Does the brain really "cause" consciousness?

Discussion in 'General Philosophy' started by Magical Realist, Dec 8, 2012.

  1. Magical Realist Valued Senior Member

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    Many scientists certainly assume it does. Afterall, for every self-reported conscious experience there appears to exist a corresponding firing of neural synapses. But does that really establish causation? Similarly we may assume that since every fire is accompanied by the burning of a material, that the burning of the material is causing the flame. Yet we also allow for the flame's causation of the burning of material. Is not the flame burning the log? Does not a flame in fact ignite the whole process?


    So this notion of a one-way bottom up causation of consciousness appears abit simplistic upon analysis. Do we really attribute our thoughts and decisions to the mere sporadic firestorm crackling inside our brains? No. On a daily basis we freely attribute to ourselves an equally causal role on the course of our own mental processes. We assume we have moral responsibility for our actions, and take credit for the choices and reasonings that our mind generates. So what gives? What is really causing what?


    Perhaps our error here is that we fail to see that consciousness and brain processes are really just two manifestations of a third process. Perhaps as with the flame and its material, we trap ourselves into a game of reciprocal causation simply because we do not see that there is another underlying agency besides the mental and the physical that is generating them both. This position is known as neutral monism. That since consciousness and brain processes ARE ontically the same, they are not in fact causing each other but rather are unfolding out of an as yet unknown deeper order that we have yet to discover. Just as the flame and the burning of the material are really just two manifestations of one underlying thermal reaction.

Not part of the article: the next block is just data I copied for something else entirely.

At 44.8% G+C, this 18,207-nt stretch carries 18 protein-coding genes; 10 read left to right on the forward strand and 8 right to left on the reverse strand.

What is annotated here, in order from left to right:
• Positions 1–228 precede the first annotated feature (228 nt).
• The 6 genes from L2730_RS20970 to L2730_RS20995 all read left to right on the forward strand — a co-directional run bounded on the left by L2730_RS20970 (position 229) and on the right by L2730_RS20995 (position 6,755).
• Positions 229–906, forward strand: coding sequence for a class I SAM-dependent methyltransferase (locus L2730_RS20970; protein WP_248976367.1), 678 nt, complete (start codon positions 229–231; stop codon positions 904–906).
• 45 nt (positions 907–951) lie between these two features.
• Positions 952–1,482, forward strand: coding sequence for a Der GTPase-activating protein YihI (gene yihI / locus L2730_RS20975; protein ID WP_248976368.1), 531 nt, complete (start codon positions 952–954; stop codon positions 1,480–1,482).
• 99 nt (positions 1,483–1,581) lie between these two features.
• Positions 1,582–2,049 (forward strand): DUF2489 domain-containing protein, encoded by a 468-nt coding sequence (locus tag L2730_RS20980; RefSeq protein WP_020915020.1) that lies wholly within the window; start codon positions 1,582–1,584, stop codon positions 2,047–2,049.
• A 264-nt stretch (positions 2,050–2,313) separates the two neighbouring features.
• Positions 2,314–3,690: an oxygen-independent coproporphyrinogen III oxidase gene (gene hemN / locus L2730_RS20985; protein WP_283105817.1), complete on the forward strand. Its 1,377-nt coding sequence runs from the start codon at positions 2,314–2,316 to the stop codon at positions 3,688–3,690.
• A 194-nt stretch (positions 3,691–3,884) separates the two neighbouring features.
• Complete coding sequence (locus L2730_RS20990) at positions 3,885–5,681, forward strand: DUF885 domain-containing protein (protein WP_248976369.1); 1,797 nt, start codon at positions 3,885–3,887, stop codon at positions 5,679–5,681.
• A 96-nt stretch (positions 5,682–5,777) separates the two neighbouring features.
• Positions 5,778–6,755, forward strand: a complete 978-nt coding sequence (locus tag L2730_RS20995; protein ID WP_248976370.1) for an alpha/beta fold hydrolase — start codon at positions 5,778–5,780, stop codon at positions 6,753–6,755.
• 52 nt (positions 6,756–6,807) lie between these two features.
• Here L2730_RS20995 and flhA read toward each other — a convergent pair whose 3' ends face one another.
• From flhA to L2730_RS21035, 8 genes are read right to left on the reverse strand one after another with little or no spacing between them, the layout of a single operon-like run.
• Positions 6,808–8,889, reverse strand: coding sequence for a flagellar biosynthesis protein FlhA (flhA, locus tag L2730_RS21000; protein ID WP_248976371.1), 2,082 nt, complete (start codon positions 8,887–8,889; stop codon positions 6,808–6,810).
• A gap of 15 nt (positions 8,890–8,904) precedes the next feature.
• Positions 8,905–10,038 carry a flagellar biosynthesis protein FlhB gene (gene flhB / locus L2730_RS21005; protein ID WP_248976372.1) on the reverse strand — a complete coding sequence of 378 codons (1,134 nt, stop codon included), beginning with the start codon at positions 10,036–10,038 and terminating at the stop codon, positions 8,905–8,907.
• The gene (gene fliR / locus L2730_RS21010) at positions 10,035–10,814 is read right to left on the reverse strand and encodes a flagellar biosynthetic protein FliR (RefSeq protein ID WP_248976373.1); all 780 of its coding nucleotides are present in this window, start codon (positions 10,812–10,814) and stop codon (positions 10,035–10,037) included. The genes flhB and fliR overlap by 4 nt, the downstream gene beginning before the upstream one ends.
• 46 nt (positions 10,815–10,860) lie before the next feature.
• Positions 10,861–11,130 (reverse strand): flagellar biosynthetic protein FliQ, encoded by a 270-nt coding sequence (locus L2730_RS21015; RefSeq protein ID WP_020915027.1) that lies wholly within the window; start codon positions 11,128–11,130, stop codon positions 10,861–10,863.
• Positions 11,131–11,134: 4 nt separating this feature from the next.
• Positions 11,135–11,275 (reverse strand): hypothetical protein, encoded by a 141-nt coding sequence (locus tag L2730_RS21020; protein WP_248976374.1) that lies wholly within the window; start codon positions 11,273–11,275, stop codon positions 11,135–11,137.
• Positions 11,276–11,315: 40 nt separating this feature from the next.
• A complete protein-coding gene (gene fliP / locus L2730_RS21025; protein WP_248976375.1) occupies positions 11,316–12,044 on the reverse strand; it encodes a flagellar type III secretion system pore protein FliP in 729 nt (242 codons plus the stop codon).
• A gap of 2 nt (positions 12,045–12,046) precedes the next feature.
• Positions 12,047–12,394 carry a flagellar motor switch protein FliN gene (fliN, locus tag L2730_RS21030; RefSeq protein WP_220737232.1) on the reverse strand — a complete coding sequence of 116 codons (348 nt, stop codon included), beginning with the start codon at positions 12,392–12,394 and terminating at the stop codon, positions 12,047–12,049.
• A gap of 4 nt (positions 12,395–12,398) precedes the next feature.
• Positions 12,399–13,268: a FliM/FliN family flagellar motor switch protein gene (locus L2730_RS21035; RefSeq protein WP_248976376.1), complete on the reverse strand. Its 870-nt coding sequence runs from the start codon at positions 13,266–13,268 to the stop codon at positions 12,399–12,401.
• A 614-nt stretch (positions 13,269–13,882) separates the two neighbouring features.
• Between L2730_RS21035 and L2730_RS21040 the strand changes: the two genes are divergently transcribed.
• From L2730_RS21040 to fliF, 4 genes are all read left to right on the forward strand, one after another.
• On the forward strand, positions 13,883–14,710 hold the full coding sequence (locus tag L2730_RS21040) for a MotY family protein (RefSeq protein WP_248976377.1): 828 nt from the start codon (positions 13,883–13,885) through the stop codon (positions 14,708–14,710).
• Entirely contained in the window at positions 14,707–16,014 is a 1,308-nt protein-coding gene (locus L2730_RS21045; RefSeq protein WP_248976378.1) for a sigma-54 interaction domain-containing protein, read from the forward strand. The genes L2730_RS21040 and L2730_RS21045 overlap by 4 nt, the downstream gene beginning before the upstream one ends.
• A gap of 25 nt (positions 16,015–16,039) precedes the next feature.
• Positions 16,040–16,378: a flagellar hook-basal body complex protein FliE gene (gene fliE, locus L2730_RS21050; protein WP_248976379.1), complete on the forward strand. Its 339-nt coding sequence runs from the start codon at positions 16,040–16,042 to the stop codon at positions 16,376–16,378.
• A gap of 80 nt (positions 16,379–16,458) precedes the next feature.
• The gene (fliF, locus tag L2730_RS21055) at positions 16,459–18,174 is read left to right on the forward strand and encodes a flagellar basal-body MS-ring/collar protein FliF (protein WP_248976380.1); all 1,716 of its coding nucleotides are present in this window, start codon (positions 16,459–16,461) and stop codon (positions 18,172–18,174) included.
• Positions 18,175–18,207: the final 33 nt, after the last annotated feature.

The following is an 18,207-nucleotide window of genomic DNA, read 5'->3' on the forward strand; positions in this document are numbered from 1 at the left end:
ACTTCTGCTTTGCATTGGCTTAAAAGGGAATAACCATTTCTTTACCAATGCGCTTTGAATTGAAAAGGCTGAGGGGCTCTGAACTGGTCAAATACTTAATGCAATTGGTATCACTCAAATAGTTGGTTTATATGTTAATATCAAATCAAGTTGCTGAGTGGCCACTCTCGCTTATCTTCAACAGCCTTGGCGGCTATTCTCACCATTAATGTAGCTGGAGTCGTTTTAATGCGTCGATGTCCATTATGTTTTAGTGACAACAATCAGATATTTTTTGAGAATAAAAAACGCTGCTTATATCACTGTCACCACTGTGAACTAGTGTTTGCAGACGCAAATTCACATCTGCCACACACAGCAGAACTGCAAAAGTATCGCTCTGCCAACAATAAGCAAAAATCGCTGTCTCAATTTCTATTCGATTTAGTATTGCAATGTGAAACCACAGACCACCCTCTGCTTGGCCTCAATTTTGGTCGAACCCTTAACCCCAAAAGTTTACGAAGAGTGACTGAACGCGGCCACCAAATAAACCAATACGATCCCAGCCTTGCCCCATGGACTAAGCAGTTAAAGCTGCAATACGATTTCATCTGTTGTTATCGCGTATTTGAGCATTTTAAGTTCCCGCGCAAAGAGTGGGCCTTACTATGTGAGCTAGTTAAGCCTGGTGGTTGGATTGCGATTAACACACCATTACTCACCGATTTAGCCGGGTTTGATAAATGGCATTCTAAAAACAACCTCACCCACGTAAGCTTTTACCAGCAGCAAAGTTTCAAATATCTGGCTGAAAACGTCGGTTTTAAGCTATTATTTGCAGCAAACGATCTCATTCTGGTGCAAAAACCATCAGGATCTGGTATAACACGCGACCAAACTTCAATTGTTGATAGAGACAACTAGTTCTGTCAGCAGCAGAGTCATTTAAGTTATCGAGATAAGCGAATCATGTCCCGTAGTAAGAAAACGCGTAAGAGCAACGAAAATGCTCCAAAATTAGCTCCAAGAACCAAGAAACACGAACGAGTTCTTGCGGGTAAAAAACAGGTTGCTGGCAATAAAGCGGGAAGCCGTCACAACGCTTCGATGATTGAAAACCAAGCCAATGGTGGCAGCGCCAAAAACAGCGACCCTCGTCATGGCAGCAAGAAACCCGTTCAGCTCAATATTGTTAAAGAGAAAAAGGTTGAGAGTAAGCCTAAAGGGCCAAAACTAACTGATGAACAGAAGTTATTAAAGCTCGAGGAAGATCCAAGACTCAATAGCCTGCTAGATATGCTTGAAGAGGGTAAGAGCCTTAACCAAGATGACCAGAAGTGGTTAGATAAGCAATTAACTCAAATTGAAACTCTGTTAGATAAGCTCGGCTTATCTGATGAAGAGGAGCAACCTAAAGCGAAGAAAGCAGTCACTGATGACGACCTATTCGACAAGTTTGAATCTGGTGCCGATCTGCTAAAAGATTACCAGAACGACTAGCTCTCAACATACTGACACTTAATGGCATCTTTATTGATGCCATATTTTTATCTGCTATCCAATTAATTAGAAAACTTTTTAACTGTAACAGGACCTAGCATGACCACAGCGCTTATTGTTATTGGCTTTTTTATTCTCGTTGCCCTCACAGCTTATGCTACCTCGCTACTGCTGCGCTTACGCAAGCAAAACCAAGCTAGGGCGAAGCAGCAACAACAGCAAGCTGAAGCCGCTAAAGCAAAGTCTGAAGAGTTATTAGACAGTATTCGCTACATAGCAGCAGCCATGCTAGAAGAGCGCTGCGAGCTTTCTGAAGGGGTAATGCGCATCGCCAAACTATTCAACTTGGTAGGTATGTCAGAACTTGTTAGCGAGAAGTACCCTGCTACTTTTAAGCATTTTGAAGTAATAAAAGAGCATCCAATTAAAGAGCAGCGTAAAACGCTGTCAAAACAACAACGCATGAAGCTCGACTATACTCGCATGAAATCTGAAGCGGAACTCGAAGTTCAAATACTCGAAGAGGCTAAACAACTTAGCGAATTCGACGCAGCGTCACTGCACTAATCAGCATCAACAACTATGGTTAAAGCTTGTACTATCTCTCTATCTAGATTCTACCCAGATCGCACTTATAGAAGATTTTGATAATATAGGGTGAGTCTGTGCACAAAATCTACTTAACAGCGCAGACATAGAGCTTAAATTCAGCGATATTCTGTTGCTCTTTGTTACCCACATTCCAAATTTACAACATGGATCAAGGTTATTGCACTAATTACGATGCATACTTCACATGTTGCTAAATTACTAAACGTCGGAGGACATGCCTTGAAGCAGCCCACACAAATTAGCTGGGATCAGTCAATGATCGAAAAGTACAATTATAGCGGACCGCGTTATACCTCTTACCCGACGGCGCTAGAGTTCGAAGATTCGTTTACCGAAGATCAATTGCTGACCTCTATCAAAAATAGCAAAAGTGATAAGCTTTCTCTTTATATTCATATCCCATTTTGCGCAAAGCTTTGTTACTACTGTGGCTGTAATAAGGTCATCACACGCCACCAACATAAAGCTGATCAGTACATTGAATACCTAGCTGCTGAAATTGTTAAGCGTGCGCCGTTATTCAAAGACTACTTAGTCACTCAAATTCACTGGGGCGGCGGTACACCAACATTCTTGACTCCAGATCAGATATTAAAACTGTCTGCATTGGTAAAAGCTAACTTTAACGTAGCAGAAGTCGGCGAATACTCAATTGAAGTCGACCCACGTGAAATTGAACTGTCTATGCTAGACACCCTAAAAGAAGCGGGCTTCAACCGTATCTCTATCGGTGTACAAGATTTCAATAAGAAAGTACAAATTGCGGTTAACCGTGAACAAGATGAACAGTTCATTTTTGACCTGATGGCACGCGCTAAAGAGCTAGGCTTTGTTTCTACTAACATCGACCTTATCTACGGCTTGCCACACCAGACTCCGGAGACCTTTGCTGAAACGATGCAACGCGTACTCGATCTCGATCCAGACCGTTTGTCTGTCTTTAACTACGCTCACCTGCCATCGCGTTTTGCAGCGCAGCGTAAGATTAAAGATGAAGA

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  3. C C Consular Corps - "the backbone of diplomacy" Valued Senior Member

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    Setting aside temporarily what might be loaded under "really"...

    The brain does cause consciousness. In terms of appearances -- or the compact convenience of attributing the "causes" of occurrences and changes to macroscopic objects and their actions -- which everyday commonsense favors. Of course, getting down into the instrument-revealed and formal details of neural micro-structure, reference to their summation as an entity called the "brain", alone, is then not a sufficient explanation (i.e., the "how" of the organ accomplishing consciousness).

    Returning to the excluded issue of "really", there are of course examples of apparent causes not being the "true source" of such -- like a firing from a portable rocket launcher being the reason why a building exploded in the scenes or the world of a computer game (even the scientific explanation for how the explosion worked is therein exposed as superficial facade). But if we should be confined ourselves only to such appearances (including those further refined by methodological naturalism), then there is only the task of understanding a phenomenal world in terms of its interdependent phenomena and empirical regularities. Of tracing the behavior, modification, origin or eradication of one item to that of other manifested or indirectly inferred items. Hypotheses about a "noumenal" realm merely serve the purpose of projecting our desires for freedom from natural appearances upon what the critic knows no more about conclusively than the defender -- such arguments are "weapons of ideological warfare" only, centered around enhancing the value of human life.